As our nation’s first federal Chief Information Officer, Vivek Kundra brought fresh ideas and innovative solutions to help tackle our nation’s aging IT infrastructure. With rising cost and increased vulnerability, Kundra played a key role in making sure our government was safe, secure, efficient and modern.
With the recent news of his departure in August, we take a quick video look back at his two and a half year career.
December 8, 2009 – Committed to a more transparent and open government, Kundra and Federal CTO Aneesh Chopra sat down for “Open for Questions: Transparency in Government” video discussion. Taking questions from the White House website, Kundra and Chopra answered questions on how they are working to achieve the goals that they have set forth in creating a more transparent and open government.
April 6, 2010 – As more business processes move towards the digital world, the federal government is learning how to adapt to the evolving technology landscape. Kundra talks with Fedscoop on the importance of telework.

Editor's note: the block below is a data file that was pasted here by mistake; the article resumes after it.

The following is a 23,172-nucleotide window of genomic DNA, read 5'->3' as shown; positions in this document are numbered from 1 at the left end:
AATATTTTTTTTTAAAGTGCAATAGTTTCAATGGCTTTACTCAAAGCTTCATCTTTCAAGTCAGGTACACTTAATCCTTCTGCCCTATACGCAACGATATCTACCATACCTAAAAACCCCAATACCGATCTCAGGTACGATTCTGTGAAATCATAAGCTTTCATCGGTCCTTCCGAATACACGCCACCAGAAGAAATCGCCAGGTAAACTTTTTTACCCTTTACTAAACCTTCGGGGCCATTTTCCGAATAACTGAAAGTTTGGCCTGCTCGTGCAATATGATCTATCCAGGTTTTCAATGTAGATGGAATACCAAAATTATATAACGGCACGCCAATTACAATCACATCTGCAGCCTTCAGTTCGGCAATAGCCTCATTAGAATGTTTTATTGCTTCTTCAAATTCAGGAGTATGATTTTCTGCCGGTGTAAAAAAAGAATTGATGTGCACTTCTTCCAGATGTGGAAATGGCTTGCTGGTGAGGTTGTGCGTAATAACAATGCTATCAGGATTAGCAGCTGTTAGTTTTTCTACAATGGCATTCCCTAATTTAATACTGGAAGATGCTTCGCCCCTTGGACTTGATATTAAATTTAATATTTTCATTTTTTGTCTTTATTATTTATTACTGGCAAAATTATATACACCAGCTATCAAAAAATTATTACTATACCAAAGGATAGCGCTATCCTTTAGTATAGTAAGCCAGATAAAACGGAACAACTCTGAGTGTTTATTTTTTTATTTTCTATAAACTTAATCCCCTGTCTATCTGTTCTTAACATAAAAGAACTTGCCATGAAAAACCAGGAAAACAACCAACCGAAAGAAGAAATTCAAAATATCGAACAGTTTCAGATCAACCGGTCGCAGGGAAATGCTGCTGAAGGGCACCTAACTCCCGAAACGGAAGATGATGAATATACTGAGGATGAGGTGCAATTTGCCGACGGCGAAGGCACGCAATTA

May 20, 2010 – One of the biggest gaps in the federal government is a gap in technology between the public and private sector, Kundra said while speaking at the Cloud Computing Forum & Workshop on May 20, 2010. Kundra called for uniform collaboration between the public and private sector to help accelerate cloud adoption and make it the “platform for innovation as we move forward.”
October 12, 2010 – Kundra updates his five key pillars at FedTalks 2010 on October 12, 2010. Five key pillars is a plan created by Kundra that outlines how government operations must adapt to the change in technology and challenges faced in the United States.
25 Point Plan
December 9, 2010 – Kundra walks through the 25 Point Implementation Plan to reform IT Management during the White House Forum on IT Management Reform.
March, 16, 2011 – In June 2009, the IT dashboard was launched, tracking 80 billion dollars of IT spending annually. Kundra explains how this dashboard has helped make federal government IT projects more efficient while saving $3 billion in taxpayer funding.